Which type of Japanese language characters are used most often?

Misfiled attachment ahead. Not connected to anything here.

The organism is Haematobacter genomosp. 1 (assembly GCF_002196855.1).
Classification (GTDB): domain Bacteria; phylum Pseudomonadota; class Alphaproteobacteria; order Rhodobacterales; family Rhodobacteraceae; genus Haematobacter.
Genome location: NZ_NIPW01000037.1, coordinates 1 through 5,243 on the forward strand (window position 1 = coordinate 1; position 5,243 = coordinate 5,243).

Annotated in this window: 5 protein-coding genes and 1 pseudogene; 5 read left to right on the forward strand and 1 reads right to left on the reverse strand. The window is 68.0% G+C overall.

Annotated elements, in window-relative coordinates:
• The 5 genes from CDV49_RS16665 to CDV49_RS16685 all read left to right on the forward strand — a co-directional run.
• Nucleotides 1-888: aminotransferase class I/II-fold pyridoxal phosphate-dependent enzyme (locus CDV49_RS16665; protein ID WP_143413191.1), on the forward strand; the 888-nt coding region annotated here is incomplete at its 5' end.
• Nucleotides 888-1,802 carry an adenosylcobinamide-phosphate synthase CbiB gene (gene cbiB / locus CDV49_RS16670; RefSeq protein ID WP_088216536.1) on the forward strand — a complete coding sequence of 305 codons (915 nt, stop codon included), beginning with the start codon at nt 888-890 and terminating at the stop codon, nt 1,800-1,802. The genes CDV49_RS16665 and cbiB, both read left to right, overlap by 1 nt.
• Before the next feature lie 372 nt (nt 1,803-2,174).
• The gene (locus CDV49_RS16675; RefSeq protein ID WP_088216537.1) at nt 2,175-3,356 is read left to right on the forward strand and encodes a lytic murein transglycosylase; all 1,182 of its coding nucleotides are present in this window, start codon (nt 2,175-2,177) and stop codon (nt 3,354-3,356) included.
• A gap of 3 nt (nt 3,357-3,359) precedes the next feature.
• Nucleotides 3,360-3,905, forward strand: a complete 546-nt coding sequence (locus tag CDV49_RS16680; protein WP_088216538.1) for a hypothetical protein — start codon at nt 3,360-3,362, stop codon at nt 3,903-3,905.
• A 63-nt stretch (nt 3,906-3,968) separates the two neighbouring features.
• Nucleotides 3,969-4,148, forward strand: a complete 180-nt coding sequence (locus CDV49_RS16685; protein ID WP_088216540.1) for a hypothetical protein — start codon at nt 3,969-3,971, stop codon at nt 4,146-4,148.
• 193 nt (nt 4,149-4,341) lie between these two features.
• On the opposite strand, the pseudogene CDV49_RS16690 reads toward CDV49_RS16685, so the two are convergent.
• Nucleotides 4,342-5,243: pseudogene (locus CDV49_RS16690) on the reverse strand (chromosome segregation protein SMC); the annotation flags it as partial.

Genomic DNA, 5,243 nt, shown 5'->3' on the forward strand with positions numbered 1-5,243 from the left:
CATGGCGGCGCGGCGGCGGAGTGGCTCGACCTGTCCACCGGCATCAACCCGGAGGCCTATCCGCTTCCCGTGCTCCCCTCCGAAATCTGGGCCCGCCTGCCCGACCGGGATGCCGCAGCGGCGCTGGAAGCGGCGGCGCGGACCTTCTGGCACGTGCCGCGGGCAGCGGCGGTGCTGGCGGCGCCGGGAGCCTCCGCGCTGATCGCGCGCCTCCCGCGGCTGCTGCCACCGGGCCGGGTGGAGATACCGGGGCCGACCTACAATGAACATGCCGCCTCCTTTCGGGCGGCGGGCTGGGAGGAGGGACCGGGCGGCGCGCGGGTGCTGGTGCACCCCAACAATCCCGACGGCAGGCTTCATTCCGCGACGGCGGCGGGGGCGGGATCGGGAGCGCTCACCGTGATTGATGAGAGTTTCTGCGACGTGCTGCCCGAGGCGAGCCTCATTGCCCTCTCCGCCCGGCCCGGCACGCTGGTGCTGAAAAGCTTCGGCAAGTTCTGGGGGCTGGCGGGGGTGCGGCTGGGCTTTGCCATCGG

The modern Japanese language really has three distinct alphabets: "Kanji," are the ideograms that the Japanese share with the Chinese and are symbols for objects or ideas-they number in the thousands and are therfore highly inpractical. The Japanese, realizing that Kanji had it's limitations, invented an alphabet of sound rather than symbols similar to ours, which is referred to as "Hiragana", which expresses all of the sounds of the Japanese language. There is also a totally separate alphabet that is used to express words that are foreign, which is referred to as "Katakana." Of all the alphabets, Hiragana is used the most in modern Japan. ADDITIONAL INPUT: I would like to add that in my 20 years of speaking, reading, writing Japanese, I have learned that learning KANJI is ABSOLUTELY essential to being able to get along in "adult" level Japanese. It's a must. Once you learn upwards of 2000 characters, reading will be a breeze. Much more efficient than English, actually! Check out Heisig's books on how not to forget Kanji.